Next month, when the 33rd class of the Rock & Roll Hall of Fame is inducted, the Hall will have officially settled the case for six artists, and immediately set the stage for a full year of arguing among rock historians and devotees.
In its early years, starting in 1986, nominating and inducting classes was easy. The first artists “in” were Chuck Berry, Elvis Presley and Buddy Holly, and the first 10 classes were filled with guaranteed stalwart HoFers like The Beatles, The Rolling Stones and The Who. By now, more than 300 artists, from ABBA to ZZ Top, enjoy HoF status. There was even a joke on “The Simpsons” that maybe the next Rock & Roll Hall of Fame will be built to “actually keep people out.”
An artist becomes eligible 25 years after its debut recording. Because artists are sustaining longer careers (drugs are bad, people), it’s just weird to see active and current acts like Green Day and The Red Hot Chili Peppers become inductees – especially when older groups that might feel equally deserving remain out.
This year’s class is easily the most balanced and diverse yet: Arena act Bon Jovi is in, along with New Wave pioneers The Cars. The Moody Blues gives classic rock another entry, while Dire Straits appeases critics and guitar nuts. Finally, Nina Simone provides the jazz and soul voice of the Civil Rights movement and Sister Rosetta Tharpe, a gospel and soul visionary, will be inducted as an Early Influencer.
Still, there are problems with the Hall that the committee can fix. Here are some suggestions:
Bang Your Head! Don’t ignore the contributions of hard rock and heavy metal. Some of the most popular bands and artists in the 1980s were hard rock/heavy metal bands. Yes, Black Sabbath is in, and Judas Priest was nominated this year, but that’s not good enough. Def Leppard has sold more than 100 million records worldwide, and they’ve never been nominated. Iron Maiden might be the most popular band in the world, with tours in South America and Russia, and they’ve never been named. (Editor’s Note: Motörhead!)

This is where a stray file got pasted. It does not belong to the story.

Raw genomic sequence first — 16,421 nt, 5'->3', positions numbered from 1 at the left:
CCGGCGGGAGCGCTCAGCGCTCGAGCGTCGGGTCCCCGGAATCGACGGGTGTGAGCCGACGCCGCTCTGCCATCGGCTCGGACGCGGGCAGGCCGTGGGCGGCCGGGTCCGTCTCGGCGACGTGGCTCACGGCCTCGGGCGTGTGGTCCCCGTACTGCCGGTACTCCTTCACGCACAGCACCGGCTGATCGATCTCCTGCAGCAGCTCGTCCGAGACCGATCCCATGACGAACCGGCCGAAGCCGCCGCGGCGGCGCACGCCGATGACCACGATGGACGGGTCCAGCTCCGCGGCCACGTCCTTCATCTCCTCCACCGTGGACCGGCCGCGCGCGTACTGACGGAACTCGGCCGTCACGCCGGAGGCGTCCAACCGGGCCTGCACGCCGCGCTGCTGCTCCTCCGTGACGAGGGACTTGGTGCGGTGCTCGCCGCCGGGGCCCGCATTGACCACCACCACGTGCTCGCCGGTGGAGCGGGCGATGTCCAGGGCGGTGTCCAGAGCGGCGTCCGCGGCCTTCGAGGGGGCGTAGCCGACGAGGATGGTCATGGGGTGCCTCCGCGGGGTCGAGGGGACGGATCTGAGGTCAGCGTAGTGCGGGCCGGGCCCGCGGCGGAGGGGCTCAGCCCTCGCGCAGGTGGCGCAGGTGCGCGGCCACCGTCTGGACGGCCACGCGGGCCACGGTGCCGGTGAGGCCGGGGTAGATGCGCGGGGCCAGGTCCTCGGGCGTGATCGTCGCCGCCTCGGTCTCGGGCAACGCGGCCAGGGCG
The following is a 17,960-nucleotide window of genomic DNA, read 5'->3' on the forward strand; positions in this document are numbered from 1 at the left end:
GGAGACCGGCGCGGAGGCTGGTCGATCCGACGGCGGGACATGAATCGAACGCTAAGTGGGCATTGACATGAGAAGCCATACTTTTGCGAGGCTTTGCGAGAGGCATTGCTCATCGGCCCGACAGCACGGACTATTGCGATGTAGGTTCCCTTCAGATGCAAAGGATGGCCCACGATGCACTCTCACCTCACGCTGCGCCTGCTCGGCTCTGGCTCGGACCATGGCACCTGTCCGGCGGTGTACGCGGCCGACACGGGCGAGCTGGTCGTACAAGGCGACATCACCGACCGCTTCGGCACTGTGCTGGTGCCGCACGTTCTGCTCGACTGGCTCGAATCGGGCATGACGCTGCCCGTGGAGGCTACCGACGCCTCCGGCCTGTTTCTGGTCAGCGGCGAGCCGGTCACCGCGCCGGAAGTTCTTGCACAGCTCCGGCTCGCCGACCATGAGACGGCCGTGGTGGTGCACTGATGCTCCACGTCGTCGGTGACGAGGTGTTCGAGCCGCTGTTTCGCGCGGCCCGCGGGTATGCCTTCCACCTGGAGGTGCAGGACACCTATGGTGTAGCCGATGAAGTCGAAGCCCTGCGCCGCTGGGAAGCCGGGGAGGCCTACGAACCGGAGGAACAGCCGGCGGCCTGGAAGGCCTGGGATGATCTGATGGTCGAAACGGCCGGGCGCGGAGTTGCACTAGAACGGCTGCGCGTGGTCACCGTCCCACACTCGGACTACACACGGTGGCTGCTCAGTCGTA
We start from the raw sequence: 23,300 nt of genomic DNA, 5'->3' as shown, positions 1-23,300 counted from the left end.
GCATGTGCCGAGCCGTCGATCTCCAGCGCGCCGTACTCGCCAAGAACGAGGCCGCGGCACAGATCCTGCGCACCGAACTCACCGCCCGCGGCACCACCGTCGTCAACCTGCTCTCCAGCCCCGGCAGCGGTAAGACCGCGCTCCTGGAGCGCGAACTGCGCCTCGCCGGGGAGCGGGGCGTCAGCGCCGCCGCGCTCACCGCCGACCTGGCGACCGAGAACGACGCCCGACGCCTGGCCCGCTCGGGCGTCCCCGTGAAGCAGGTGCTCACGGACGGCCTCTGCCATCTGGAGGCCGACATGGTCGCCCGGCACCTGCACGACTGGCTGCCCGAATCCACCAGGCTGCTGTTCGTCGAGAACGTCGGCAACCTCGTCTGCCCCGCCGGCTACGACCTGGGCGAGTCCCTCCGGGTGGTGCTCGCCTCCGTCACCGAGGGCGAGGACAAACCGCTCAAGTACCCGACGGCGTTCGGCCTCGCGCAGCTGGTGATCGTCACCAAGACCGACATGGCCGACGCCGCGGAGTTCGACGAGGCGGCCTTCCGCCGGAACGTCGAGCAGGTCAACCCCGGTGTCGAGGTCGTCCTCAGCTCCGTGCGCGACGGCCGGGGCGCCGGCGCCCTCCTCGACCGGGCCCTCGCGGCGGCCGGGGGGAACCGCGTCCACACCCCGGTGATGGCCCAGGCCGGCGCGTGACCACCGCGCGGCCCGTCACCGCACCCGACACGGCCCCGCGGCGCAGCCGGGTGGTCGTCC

Hello, World! The nominees are too Amerocentric. The Brits have been cheated in recent years because there are too many Americans on the nominating committee. Granted, the British Invasion artists are all in, but there are specific English artists who have been completely ignored: Kate Bush was nominated last year, but induction seems like a longshot. Roxy Music has never been nominated, nor has its leader Bryan Ferry, who all but ushered in the new Romantic, new wave, genre that pre-dated MTV video artists. Thin Lizzy, who invented the twin lead guitar sound, has never been nominated.
I Want My MTV! Every band that was big on Music Television in the 1980s is eligible. This includes Duran Duran and many one-hit wonders, plus solid considerations such as The Cure, Depeche Mode and The Smiths. It also includes less photogenic, but no less worthy, groups such as Hüsker Dü and The Replacements.
As a music fan, the Rock Hall has not been perfect, but it has achieved what all Halls of Fame should set out to accomplish: Get people interested and keep them passionate, talking, cussing and fighting.
►From the Vaults
Jimi Hendrix “Both Sides of the Sky”
Jimi Hendrix left this world almost 50 years ago, and he’s still releasing records. “Both Sides of the Sky,” out March 9, completes the treasure trove trilogy of posthumous records filled with unfinished, incomplete songs that Eddie Kramer has lovingly and authentically curated with the official Hendrix estate’s blessings.
“Both Sides of the Sky” features incredible interplay with Hendrix’s friends Steven Stills and Johnny Winters, and a fast, heavy, bluesy take of “Mannish Boy.”
“Cherokee Mist” features Hendrix on the sitar, already proving his experimental bent. Alas, what could’ve been.
This is likely Kramer’s last release of workable, listenable material. But Jimi was magic, and he left us many jewels. Hopefully, somebody somewhere has an undiscovered reel of lost songs in their attic.